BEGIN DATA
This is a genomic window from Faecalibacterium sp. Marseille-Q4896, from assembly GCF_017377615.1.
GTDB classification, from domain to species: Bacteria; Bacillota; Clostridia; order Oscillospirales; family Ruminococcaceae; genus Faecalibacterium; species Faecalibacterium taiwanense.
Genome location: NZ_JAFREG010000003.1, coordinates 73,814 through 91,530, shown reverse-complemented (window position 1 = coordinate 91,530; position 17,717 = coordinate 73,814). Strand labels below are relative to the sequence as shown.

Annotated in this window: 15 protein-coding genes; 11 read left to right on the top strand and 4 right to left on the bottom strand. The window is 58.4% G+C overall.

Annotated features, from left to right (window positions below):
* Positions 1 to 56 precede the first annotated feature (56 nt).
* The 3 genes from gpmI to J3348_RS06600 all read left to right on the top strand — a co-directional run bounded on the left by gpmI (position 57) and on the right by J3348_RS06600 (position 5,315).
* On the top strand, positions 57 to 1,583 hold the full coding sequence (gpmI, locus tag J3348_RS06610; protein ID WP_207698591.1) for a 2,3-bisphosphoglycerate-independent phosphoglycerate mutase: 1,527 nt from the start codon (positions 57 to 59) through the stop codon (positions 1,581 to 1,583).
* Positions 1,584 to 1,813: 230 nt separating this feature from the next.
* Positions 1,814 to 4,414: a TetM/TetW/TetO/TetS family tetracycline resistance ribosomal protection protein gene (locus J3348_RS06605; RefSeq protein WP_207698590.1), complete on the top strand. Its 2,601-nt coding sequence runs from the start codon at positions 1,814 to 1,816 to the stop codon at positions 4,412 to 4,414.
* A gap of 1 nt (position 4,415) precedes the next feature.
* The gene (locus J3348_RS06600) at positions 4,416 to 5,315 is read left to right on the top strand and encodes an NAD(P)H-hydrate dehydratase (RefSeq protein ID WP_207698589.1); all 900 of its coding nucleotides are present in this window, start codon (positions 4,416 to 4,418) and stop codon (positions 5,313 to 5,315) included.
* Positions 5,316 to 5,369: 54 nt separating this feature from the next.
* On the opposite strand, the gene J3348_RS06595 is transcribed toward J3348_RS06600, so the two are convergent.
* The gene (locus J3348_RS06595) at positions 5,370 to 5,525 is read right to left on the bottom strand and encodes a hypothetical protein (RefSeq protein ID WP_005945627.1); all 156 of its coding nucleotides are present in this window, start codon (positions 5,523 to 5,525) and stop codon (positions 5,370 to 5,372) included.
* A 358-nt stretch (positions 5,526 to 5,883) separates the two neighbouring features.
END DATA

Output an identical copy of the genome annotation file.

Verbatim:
This is a genomic window from Faecalibacterium sp. Marseille-Q4896, from assembly GCF_017377615.1.
GTDB classification, from domain to species: Bacteria; Bacillota; Clostridia; order Oscillospirales; family Ruminococcaceae; genus Faecalibacterium; species Faecalibacterium taiwanense.
Genome location: NZ_JAFREG010000003.1, coordinates 73,814 through 91,530, shown reverse-complemented (window position 1 = coordinate 91,530; position 17,717 = coordinate 73,814). Strand labels below are relative to the sequence as shown.

Annotated in this window: 15 protein-coding genes; 11 read left to right on the top strand and 4 right to left on the bottom strand. The window is 58.4% G+C overall.

Annotated features, from left to right (window positions below):
* Positions 1 to 56 precede the first annotated feature (56 nt).
* The 3 genes from gpmI to J3348_RS06600 all read left to right on the top strand — a co-directional run bounded on the left by gpmI (position 57) and on the right by J3348_RS06600 (position 5,315).
* On the top strand, positions 57 to 1,583 hold the full coding sequence (gpmI, locus tag J3348_RS06610; protein ID WP_207698591.1) for a 2,3-bisphosphoglycerate-independent phosphoglycerate mutase: 1,527 nt from the start codon (positions 57 to 59) through the stop codon (positions 1,581 to 1,583).
* Positions 1,584 to 1,813: 230 nt separating this feature from the next.
* Positions 1,814 to 4,414: a TetM/TetW/TetO/TetS family tetracycline resistance ribosomal protection protein gene (locus J3348_RS06605; RefSeq protein WP_207698590.1), complete on the top strand. Its 2,601-nt coding sequence runs from the start codon at positions 1,814 to 1,816 to the stop codon at positions 4,412 to 4,414.
* A gap of 1 nt (position 4,415) precedes the next feature.
* The gene (locus J3348_RS06600) at positions 4,416 to 5,315 is read left to right on the top strand and encodes an NAD(P)H-hydrate dehydratase (RefSeq protein ID WP_207698589.1); all 900 of its coding nucleotides are present in this window, start codon (positions 4,416 to 4,418) and stop codon (positions 5,313 to 5,315) included.
* Positions 5,316 to 5,369: 54 nt separating this feature from the next.
* On the opposite strand, the gene J3348_RS06595 is transcribed toward J3348_RS06600, so the two are convergent.
* The gene (locus J3348_RS06595) at positions 5,370 to 5,525 is read right to left on the bottom strand and encodes a hypothetical protein (RefSeq protein ID WP_005945627.1); all 156 of its coding nucleotides are present in this window, start codon (positions 5,523 to 5,525) and stop codon (positions 5,370 to 5,372) included.
* A 358-nt stretch (positions 5,526 to 5,883) separates the two neighbouring features.